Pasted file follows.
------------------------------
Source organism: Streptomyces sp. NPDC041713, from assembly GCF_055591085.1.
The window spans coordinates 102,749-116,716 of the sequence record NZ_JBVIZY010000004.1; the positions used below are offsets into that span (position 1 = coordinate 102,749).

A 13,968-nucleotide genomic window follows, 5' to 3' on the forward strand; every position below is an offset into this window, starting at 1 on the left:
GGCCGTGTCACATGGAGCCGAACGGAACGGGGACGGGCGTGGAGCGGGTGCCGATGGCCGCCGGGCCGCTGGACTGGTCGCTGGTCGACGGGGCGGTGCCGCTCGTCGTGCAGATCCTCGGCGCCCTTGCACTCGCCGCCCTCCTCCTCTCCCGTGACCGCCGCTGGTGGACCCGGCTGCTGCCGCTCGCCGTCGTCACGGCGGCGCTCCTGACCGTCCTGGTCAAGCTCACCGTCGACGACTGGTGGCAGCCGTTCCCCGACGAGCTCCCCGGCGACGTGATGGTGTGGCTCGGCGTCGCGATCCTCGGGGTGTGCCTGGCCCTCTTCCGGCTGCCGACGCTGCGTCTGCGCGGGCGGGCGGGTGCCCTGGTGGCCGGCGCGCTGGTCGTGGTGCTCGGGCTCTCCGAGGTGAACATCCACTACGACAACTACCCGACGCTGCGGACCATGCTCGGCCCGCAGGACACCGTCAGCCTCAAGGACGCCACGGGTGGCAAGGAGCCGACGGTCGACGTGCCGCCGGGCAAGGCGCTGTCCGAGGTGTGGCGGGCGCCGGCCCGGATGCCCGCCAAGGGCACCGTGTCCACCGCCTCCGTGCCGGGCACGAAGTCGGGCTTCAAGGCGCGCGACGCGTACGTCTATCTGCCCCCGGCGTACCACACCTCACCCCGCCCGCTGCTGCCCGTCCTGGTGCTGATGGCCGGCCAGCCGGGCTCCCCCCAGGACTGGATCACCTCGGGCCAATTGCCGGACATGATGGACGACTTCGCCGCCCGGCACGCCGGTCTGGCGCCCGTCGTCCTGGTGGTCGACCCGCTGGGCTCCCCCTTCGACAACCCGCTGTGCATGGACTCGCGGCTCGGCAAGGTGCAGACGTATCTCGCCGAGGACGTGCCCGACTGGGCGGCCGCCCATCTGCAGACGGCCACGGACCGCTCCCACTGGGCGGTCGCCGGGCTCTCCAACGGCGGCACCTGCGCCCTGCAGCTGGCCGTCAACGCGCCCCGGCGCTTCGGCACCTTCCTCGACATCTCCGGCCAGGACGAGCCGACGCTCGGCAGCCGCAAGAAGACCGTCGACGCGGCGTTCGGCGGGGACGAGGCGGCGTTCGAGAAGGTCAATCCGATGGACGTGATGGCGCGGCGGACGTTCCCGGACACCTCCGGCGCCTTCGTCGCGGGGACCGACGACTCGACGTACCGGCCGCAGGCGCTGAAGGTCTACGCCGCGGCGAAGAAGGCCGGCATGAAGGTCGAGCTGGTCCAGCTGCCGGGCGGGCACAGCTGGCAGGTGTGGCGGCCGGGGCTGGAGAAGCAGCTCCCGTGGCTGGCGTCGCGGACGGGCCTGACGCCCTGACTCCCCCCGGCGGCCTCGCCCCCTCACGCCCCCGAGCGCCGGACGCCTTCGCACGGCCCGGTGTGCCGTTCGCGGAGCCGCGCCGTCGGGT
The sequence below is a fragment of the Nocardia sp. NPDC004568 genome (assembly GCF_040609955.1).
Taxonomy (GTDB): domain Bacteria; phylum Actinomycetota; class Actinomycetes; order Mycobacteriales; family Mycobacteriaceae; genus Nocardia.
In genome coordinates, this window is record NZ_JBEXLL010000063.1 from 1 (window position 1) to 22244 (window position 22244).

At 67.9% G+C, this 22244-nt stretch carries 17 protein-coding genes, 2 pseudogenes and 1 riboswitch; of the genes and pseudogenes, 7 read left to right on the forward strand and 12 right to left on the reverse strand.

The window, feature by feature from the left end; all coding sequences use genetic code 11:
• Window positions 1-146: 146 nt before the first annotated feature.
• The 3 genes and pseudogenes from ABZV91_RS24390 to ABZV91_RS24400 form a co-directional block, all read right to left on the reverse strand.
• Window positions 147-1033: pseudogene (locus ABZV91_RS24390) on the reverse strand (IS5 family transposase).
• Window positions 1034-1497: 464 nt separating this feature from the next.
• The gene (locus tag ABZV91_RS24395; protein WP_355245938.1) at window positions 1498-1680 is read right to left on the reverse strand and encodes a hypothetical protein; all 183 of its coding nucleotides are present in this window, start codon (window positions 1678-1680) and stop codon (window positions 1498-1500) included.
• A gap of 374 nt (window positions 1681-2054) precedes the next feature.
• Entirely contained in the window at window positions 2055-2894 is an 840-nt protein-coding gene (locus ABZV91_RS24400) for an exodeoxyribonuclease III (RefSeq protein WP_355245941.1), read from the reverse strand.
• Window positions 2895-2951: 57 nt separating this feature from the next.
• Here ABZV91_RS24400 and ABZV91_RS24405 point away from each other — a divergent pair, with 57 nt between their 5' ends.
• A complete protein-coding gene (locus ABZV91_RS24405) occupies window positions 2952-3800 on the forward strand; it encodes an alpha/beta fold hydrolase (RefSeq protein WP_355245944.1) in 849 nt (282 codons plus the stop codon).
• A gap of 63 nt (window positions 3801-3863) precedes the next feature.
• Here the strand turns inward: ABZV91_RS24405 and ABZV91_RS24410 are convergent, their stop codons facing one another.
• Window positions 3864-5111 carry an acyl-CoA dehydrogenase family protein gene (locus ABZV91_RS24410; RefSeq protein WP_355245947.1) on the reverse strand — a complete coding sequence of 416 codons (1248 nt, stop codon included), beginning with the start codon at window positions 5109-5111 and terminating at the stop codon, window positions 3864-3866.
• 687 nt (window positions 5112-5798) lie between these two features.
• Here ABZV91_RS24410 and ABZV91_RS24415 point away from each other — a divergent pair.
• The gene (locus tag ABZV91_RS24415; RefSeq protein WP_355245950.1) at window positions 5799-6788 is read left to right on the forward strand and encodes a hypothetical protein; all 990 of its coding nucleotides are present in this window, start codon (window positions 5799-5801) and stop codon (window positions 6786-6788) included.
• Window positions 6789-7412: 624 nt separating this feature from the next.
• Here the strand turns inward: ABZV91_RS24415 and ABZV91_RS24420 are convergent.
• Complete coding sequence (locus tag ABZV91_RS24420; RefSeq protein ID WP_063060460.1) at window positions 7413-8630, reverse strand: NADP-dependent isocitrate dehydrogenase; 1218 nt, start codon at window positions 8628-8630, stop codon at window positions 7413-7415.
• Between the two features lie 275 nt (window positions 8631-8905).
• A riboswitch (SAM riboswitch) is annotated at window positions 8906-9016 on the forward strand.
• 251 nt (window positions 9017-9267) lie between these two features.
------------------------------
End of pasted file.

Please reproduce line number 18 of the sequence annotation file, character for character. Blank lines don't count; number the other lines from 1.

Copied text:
• Here ABZV91_RS24400 and ABZV91_RS24405 point away from each other — a divergent pair, with 57 nt between their 5' ends.